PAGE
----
“If the purpose is to show fuel consumption by various fuels in electricity generation, the correct measure is not the electricity produced but the fuel consumed with the impact of erratic and unreliable wind and solar generation accounted for.”
This is the second post in a series reviewing Power magazine’s article on the International Energy Agency (IEA) paper, the recent World Energy Outlook. Part I yesterday dealt with installed capacity projections to 2040 and showed that this was a misleading measure. This post will show that in understanding fuel consumption, simply reporting the electricity produced is also misleading.
To illustrate the trends in fuels for electricity generation, the Power magazine article shows a more complex chart of electricity generation flows (compared to the installed capacity in Part I), reflecting such things as the net effect of plant closures and new plant construction to arrive at a result for 2040.…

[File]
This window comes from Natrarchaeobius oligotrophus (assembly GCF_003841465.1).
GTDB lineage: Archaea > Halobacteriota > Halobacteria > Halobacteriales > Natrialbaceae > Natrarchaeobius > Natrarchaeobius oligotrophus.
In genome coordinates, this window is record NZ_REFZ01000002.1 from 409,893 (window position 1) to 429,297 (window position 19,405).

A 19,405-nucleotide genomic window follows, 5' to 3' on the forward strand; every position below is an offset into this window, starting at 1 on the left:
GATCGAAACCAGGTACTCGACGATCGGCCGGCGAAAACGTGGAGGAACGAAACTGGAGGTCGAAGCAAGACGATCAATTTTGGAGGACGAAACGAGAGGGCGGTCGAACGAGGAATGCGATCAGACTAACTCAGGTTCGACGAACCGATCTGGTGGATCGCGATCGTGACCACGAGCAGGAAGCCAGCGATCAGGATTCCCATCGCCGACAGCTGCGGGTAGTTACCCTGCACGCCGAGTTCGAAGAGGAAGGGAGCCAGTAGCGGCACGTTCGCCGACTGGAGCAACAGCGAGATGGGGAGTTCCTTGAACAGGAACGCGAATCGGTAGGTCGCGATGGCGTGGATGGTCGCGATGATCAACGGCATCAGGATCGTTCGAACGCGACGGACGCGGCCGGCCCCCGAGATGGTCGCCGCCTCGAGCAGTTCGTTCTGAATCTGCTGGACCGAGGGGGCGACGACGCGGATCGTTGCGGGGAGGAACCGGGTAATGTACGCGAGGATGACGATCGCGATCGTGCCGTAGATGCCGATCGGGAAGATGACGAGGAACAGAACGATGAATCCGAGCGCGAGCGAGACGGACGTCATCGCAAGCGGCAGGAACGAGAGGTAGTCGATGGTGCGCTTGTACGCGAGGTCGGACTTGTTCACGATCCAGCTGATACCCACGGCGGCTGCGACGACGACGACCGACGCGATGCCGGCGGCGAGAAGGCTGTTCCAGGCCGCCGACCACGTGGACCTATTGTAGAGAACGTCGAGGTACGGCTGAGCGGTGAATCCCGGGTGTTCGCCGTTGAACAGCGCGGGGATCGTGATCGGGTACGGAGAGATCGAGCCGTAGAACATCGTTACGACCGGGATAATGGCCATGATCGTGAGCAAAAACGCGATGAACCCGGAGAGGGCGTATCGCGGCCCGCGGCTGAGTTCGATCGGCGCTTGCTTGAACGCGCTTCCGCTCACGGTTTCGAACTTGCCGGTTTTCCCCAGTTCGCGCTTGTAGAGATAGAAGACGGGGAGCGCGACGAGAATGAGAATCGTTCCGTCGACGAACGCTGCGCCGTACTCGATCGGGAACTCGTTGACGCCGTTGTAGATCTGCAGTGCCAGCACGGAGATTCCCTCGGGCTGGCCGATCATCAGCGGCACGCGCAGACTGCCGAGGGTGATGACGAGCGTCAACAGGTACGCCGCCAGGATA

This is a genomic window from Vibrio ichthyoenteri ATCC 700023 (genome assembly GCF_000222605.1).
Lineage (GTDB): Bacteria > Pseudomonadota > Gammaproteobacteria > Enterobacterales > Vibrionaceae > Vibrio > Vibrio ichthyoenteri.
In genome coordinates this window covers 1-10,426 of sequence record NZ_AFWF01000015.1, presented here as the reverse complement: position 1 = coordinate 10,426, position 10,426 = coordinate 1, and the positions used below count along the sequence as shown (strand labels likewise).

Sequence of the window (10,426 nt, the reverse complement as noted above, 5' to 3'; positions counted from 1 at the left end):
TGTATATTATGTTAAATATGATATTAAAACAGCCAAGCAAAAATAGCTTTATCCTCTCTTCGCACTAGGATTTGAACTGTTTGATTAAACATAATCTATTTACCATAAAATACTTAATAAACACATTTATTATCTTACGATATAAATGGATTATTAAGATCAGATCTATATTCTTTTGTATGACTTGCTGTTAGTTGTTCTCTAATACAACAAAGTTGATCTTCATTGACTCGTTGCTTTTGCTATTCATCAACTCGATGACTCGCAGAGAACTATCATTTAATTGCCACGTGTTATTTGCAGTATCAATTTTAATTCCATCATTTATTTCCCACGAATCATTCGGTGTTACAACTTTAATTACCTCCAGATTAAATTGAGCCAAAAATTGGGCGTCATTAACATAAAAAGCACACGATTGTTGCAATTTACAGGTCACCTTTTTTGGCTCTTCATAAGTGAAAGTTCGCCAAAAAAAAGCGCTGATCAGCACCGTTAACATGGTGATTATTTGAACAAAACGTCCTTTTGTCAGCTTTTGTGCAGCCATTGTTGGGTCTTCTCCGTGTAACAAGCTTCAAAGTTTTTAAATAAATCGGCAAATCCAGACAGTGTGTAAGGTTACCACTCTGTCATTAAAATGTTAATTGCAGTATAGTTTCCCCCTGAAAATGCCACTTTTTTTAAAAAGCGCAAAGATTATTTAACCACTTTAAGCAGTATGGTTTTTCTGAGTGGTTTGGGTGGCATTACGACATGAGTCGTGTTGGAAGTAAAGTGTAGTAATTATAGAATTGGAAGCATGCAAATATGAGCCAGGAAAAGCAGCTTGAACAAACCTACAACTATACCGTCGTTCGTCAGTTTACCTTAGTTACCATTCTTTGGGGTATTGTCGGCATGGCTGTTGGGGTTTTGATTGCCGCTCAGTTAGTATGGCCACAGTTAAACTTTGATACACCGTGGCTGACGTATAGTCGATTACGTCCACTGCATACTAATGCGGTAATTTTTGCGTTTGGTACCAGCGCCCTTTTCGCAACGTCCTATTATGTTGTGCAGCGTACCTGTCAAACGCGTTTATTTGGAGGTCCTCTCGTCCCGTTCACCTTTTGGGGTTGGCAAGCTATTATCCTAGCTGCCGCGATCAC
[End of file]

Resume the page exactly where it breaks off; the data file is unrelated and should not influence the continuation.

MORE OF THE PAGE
“The reality is that non-dispatchable generation technologies, (wind and solar) cannot be directly compared with dispatchable generation technologies (coal, natural gas, nuclear, biomass, and generally speaking, hydro). This is a common mistake.”
Unfortunately, unrealistic representations of wind and solar are alive and well in many publications. Even if mathematically correct, their ability to reflect reality should always be carefully assessed.
These are like maps that show only a few major features, such as coastlines, mountains, large rivers, and major roads, leaving out the likes of non-fordable smaller rivers, marshes, ravines, and steep slopes or cliffs.
Signs to watch out for:
“The diversion of the associated massive investment of national wealth away from mitigation to adaption policies is most likely our best chance of meeting all the other major threats to humanity, many of which are more ‘clear and present’ than global warming.”
How are the vast majority of us to assess the claims of problematic global warming and mandated responses? At present, we are simply being told by ‘experts’ what is happening, and what we must do about it. The task of properly assessing climate issues is very complex, and individually we do not have the time to devote to the immense task of properly doing this.
One helpful approach is a simple decision tree model to evaluate policy options for global warming that has been published by Michael Cochrane, whose background includes a Ph.D.…